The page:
Enrollment usually goes up during recessions, as individuals seek safe harbor during a time of high unemployment or look to sharpen their job skills. That could still happen, but university officials are nervous that families whose personal finances have taken a plunge ever since they filled out financial-aid forms just a couple of months ago may decide college has become an unaffordable investment. “I don’t think families will be interested in taking on additional debt,” Sponsler said.

Changing Students, Changing Campuses

This is the time of year when high school seniors should be making their commitments. Colleges and universities are doing what they can to increase their numbers — waiving application fees and testing requirements, hosting virtual tours and pushing back deadlines.
 
Student bodies look a lot different than they did a generation ago. Already, so-called non-traditional students (those 25 and older who often attend part-time) make up 40 percent of the population. About half of today’s students are non-white. Higher numbers of minority students have translated into more first-generation college students, who are often low-income and may lack as much preparation or technological savvy as prior cohorts.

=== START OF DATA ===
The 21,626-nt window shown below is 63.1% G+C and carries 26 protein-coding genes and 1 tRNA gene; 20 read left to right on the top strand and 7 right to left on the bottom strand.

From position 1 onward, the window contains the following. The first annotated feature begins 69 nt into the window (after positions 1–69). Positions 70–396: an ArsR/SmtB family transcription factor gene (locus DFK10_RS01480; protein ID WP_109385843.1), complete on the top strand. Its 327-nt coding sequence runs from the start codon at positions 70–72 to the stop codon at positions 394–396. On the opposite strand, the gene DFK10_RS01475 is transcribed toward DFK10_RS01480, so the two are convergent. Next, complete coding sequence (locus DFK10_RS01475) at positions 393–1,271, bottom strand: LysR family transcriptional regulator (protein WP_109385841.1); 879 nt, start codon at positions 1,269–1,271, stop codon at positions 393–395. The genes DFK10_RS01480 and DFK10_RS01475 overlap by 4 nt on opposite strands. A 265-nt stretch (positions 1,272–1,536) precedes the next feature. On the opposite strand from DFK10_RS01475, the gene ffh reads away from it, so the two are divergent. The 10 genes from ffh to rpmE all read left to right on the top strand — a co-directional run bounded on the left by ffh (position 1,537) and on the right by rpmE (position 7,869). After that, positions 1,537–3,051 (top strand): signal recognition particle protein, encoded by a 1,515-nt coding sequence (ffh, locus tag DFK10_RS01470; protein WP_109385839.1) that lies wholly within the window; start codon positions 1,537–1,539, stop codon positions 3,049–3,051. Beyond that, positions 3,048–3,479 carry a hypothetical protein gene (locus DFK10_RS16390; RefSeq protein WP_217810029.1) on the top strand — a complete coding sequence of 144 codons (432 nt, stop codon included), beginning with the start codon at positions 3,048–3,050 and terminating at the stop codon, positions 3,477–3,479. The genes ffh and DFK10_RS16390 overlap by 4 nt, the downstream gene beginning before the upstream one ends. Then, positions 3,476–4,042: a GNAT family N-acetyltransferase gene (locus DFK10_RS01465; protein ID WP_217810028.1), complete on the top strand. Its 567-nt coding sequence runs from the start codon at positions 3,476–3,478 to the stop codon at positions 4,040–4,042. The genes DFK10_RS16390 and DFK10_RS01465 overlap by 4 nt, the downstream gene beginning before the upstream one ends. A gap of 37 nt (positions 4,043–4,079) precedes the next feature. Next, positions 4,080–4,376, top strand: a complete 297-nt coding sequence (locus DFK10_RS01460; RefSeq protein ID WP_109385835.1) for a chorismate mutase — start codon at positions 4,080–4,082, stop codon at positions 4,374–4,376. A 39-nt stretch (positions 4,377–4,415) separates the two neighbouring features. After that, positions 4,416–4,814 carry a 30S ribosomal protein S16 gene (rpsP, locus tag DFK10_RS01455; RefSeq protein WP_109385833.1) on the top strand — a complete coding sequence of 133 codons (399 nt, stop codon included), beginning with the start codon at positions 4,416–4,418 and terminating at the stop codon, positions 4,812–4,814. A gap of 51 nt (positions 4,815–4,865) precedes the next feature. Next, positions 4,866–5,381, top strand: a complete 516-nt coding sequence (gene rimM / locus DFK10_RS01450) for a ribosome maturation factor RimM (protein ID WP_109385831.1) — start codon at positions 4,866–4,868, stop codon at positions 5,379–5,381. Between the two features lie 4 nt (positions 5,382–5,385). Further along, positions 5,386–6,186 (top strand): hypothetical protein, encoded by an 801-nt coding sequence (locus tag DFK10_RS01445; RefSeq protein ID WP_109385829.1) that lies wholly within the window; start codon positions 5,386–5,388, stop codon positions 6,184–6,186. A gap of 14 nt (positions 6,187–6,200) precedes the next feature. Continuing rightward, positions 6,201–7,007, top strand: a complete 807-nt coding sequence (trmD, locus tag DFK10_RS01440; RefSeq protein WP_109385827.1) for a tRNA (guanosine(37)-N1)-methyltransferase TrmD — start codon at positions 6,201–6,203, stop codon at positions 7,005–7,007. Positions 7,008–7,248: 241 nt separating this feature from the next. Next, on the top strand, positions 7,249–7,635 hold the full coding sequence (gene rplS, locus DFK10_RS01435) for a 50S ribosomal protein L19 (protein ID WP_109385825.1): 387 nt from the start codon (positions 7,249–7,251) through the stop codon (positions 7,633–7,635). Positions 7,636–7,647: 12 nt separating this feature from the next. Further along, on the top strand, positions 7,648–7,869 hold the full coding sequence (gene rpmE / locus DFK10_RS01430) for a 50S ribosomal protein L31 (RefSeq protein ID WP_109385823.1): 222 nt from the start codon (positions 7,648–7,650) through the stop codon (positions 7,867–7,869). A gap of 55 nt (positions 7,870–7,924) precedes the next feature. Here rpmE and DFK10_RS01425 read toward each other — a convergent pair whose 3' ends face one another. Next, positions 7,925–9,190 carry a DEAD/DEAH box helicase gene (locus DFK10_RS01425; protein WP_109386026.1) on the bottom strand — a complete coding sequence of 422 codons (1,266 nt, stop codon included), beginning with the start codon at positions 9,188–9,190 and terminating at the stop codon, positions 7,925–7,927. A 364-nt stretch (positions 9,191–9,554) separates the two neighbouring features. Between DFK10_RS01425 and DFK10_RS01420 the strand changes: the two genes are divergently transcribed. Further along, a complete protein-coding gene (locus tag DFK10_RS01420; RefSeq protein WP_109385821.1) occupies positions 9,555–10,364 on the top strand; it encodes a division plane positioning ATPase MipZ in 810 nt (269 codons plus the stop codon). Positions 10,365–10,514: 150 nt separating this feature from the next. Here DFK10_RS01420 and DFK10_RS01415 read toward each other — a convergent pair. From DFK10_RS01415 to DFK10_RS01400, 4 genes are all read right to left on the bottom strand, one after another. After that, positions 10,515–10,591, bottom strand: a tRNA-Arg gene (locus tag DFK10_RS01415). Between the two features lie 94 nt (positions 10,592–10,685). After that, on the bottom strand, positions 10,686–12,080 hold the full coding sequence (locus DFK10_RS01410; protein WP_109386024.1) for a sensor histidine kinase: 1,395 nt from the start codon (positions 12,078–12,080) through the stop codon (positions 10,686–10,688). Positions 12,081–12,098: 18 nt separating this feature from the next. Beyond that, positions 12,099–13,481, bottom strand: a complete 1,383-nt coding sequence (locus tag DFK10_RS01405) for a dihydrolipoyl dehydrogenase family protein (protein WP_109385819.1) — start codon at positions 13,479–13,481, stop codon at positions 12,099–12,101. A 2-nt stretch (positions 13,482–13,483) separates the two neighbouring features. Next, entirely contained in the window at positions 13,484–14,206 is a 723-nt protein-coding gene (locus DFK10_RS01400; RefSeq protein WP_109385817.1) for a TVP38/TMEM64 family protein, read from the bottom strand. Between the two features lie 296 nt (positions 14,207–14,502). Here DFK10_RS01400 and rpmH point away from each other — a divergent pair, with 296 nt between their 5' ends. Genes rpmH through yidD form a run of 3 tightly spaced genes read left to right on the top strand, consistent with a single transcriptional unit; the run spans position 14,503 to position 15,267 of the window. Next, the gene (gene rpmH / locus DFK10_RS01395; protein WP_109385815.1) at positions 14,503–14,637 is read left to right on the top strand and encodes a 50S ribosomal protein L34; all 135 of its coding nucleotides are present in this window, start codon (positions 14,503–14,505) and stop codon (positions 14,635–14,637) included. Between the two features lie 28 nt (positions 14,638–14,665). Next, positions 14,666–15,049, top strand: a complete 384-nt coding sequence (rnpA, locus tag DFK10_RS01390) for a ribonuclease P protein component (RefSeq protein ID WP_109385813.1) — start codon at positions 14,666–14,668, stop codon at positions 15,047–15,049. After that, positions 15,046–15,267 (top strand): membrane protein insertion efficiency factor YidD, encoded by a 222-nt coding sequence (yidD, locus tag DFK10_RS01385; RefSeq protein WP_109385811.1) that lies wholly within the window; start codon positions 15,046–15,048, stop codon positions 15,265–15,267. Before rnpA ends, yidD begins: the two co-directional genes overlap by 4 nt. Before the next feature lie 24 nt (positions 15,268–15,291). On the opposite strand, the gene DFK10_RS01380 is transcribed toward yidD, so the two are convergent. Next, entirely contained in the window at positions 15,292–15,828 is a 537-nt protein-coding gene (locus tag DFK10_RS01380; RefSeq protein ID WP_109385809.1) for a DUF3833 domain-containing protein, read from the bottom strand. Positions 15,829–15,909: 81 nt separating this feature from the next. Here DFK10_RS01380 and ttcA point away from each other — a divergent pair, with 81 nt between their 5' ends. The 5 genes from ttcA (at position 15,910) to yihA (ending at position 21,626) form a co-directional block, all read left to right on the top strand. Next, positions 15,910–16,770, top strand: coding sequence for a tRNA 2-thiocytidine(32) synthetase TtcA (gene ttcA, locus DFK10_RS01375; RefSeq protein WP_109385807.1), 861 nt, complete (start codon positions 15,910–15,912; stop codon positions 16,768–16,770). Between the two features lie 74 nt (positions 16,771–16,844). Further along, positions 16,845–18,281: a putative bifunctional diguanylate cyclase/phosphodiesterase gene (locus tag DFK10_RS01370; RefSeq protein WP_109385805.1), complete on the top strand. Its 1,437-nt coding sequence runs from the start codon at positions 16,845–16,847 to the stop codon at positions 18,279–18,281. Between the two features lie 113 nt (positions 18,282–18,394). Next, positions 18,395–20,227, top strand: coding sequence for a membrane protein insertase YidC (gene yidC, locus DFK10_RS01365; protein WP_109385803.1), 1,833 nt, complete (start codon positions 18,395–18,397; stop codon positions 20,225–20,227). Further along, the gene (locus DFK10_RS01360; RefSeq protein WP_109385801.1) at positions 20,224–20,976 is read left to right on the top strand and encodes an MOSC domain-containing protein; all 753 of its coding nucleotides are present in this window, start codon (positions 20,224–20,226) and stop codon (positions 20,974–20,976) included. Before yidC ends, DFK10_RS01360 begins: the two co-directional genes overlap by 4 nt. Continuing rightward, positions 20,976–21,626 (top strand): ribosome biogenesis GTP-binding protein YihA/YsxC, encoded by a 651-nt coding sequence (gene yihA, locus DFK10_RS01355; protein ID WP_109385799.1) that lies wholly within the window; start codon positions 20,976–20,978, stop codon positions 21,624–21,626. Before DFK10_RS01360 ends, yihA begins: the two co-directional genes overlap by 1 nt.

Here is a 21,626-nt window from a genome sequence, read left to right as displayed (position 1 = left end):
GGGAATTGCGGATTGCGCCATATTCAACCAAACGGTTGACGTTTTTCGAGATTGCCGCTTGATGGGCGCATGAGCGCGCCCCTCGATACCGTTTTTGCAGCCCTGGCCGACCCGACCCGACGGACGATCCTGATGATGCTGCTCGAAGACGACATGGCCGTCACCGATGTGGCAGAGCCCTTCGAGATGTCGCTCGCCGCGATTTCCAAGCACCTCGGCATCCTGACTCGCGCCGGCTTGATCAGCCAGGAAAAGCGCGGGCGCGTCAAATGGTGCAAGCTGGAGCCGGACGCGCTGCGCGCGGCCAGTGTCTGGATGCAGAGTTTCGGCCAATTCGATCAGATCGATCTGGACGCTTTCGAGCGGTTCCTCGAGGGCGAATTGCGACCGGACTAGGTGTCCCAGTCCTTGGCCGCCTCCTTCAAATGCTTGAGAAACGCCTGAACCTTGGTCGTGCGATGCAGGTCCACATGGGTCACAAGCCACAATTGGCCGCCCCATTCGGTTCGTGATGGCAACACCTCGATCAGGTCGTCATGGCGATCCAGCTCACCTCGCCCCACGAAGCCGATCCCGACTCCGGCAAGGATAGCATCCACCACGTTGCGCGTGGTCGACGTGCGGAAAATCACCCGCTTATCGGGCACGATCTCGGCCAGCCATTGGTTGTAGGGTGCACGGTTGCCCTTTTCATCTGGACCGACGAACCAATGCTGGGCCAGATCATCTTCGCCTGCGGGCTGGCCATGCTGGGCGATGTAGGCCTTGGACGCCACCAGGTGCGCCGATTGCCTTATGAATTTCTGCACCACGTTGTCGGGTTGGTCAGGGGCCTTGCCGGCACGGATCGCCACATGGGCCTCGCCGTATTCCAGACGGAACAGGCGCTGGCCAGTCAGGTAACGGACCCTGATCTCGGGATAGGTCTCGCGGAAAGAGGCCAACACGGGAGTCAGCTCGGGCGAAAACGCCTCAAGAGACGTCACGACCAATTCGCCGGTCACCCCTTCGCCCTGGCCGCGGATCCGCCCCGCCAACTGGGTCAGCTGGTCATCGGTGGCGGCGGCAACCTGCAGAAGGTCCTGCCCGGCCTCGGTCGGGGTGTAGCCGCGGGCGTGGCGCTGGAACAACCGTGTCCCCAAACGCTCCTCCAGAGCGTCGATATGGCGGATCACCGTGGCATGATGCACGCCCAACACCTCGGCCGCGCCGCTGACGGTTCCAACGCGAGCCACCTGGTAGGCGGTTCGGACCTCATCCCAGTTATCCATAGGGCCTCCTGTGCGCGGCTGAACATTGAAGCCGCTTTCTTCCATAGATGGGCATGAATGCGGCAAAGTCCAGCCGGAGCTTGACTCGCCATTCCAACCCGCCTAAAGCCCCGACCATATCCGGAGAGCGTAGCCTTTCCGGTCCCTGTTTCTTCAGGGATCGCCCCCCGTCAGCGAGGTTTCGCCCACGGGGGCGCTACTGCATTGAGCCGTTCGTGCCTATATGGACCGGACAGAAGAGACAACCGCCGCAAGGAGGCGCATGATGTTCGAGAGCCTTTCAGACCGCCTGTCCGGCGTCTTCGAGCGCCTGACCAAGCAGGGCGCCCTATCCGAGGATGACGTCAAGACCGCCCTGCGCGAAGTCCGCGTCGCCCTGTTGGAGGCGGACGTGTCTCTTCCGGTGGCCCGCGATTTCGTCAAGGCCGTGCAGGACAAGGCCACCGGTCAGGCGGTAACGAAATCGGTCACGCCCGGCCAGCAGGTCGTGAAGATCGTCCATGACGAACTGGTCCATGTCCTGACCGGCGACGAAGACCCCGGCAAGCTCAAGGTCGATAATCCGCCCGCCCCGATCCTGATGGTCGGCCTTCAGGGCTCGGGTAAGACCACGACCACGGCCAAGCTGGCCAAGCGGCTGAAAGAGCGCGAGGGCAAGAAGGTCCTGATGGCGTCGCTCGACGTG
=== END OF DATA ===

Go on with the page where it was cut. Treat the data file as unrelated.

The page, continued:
Many campus observers believe that the shift to online instruction is here to stay, although it won’t necessarily become the dominant approach. Most likely, more programs will become blends, with perhaps a year of online or experiential learning to supplement classroom learning. “We’re going to become, universally, a hybrid system over time — every system,” said Malloy, the Maine chancellor.
 
Redesigning courses to be successful virtually will take a lot more effort than the week’s worth of prep time many professors received last month. And getting students ready — or even universally equipped with laptops and broadband — also presents a challenge.
 
“States have made real progress in recent years in their education attainment goals,” said Tom Harnisch, vice president for government relations at the State Higher Education Executive Officers Association. “If resources aren’t available and deep cuts take root, this could be a real step back for states in their progress on their workforce goals and closing equity gaps.”

Statewide Strategies

There’s already evidence that states, given dire budgets, will once again cut higher ed first. When Missouri Gov. Mike Parson froze $180 million in state spending earlier this month, $73 million came out of higher ed.